Most of the parts have ejector pin marks or stubs. Most will be easy to clean up. Some, such as the one in the arresting hook well, nose wheel well, and that on the face of the instrument panel will be a real chore to fix. You also need to be careful when trimming these stubs off to make sure you are not removing attachment points. This is especially true of the engine nacelles. All of the parts have flash on them though it is mostly of the 'rough edges' type. You know you'll have to clean up every part on a short run kit anyway so that's not a biggie. The sprue attachment points are large and so you should use a razor saw to remove the parts. Some of the more fragile parts will undoubtedly break during this operation so be cautious and don't be afraid to stretch a bit of sprue to replace some of these.

The panel line detailing is all engraved and is deep enough so that sanding will not obliterate them. It isn't of the Matchbox trench variety either. While there is a basic cockpit with seats control wheels and instrument panel, there is no cabin. You'll have to fill the nose with a LOT of weight to keep this one from tail sitting. Fortunately all of the S-2, C-1, E-1 family had a tail wheel as they were marginally balanced as real aircraft. The clear plastic parts are distorted and show stress fractures in them. I should also mention that the small side window is too small for the opening and only one is provided instead of two.

It is pretty obvious that the basis for this kit was either the Hobbycraft S2F or the Hasegawa version. There are a number of similarities. This even goes down to the wing fold. Unfortunately, it is not the right type for an E-1. Fixing it will require sanding off the hinges, filling in the wrong hinges and rescribing the panel lines. It just might be handy to have one of the aforementioned kits around to rob parts from.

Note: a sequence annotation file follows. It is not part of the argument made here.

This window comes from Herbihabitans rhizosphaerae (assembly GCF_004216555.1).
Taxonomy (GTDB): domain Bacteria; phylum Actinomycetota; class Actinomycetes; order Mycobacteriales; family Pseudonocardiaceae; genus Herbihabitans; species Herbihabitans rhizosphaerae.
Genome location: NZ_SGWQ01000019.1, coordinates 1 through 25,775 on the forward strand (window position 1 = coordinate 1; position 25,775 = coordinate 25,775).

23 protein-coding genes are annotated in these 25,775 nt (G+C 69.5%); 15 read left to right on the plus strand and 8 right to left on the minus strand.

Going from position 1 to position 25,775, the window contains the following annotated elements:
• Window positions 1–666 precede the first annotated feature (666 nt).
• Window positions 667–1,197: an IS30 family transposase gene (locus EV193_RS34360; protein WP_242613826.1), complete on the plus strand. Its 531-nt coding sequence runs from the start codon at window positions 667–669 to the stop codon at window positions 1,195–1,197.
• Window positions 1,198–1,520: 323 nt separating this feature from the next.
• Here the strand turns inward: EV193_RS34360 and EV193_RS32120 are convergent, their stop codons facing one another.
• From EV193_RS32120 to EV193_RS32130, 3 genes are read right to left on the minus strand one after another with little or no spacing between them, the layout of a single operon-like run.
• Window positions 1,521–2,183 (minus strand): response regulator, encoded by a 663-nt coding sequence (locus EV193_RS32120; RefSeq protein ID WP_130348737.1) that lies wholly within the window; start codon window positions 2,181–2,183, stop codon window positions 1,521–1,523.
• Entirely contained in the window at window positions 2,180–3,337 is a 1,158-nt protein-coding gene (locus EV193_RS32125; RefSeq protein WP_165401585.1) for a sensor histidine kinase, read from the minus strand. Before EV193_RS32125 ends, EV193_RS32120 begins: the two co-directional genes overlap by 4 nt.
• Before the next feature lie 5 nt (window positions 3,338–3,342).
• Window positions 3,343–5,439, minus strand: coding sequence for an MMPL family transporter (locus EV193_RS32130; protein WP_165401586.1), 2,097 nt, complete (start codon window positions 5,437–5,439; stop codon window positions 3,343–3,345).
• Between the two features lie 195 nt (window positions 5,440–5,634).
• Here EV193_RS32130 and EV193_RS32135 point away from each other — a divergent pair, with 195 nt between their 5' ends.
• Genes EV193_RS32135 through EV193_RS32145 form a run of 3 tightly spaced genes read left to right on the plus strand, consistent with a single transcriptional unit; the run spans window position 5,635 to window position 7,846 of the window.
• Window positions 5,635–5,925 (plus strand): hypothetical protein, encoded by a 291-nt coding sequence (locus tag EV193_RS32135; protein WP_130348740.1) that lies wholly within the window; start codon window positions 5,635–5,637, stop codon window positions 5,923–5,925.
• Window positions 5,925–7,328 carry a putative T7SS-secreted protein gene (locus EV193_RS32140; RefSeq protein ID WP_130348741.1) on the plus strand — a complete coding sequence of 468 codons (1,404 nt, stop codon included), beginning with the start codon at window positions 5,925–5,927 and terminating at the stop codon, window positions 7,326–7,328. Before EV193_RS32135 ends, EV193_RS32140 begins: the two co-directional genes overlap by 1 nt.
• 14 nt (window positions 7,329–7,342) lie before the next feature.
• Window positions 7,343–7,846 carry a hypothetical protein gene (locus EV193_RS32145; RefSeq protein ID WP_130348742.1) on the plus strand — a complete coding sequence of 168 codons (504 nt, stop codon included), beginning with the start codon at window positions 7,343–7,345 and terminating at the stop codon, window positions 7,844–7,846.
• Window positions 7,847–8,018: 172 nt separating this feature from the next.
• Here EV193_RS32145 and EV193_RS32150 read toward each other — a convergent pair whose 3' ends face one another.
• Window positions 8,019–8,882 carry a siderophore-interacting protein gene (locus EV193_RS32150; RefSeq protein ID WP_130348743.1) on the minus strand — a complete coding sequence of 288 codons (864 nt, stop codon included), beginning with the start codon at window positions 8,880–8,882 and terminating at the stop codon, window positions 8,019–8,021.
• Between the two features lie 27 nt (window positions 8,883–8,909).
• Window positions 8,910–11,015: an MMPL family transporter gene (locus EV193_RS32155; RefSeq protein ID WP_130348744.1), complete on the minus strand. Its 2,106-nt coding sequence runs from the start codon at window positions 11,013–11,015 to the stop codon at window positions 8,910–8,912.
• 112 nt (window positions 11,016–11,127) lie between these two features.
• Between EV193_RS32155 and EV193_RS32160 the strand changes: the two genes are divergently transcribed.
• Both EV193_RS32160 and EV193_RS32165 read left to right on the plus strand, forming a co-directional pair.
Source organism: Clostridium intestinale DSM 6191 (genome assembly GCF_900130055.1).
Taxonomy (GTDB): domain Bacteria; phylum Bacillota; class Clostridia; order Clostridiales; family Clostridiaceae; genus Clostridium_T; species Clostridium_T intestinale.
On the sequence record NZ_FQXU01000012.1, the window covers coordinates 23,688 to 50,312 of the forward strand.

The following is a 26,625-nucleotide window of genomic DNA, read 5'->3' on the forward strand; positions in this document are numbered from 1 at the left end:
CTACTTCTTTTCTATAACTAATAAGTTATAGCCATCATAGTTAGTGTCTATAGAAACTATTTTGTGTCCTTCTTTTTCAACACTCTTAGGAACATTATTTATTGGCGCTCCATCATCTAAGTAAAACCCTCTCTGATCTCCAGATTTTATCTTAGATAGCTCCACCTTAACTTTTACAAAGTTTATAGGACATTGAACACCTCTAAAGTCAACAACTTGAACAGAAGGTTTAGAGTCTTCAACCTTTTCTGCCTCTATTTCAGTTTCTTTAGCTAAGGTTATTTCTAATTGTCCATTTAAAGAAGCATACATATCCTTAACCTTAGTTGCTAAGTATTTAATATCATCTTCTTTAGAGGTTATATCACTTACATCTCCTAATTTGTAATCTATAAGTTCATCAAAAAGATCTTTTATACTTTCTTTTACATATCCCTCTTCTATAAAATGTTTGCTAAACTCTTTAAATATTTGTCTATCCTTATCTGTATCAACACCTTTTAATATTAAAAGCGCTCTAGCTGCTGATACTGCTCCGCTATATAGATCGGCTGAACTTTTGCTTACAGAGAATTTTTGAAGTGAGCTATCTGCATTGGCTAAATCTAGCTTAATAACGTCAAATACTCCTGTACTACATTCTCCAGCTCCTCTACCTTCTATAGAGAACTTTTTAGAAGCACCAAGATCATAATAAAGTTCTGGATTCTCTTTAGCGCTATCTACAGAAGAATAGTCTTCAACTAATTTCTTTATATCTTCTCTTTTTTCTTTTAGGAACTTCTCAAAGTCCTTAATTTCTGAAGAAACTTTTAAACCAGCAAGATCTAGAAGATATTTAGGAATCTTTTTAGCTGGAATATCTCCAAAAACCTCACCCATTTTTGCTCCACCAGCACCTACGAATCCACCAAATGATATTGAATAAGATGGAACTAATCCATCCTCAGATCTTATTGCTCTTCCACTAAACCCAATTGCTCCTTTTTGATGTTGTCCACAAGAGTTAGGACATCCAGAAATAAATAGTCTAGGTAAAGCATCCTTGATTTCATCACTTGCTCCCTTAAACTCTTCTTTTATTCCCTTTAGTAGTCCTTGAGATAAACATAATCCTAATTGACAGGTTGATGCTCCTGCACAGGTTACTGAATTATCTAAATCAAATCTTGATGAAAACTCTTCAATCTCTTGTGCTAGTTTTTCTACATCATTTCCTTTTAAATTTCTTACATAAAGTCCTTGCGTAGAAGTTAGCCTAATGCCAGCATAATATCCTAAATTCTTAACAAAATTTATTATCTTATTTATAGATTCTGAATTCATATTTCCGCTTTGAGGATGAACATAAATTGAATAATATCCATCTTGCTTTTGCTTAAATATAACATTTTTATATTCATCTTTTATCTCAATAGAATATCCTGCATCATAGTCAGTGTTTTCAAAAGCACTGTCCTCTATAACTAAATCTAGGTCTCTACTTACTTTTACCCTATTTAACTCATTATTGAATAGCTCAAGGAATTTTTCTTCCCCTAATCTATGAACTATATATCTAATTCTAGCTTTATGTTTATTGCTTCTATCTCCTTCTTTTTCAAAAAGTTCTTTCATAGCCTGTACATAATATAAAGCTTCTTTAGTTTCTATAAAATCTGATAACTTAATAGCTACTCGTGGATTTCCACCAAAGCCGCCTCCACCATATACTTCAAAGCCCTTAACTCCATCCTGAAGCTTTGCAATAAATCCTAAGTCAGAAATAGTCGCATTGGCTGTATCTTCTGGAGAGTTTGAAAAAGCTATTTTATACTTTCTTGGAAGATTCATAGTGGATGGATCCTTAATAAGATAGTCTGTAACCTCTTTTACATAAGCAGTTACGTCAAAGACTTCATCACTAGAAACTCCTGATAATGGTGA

The instruction sheet is barely adequate. It is a single side  of a sheet of paper and shows only a few of the subassemblies. There is no three-view for assistance, there is no interior painting guide at all, and there is no decal placement guide. I guess Mach 2 figures that only experienced modelers will be building this kit so they don't need to add all that extra stuff. If that is the premise, then they are right. Though it says not suitable for children under 36 months, it really should say 'For experienced modelers only'. Most of us will have no major trouble putting this one together and will know what colors to use for the inside. The outside, of course, is light gull grey and white. There is also the box art to help with the decal placement. The decals themselves are thick but should work well. I wouldn't use the national insignia provided as they just don't look right. I think the border around the star is too thick. Other than that, they should be quite useable.



Bottom line; should I fork out the bucks for this kit? Well, as with all short run kits, you know going into it that it will take some work. You also know that you won't find this aircraft type in injected plastic from anyone else. We can thank the short run folks for having the guts to produce these kits. I've been looking for one of these to come out for quite a while These kinds of kits are subject oriented. You want an E-1, then this is the one to get. I can only hope that Mach 2 or someone else will do a C-1A and offer it with a decal sheet that has multiple options!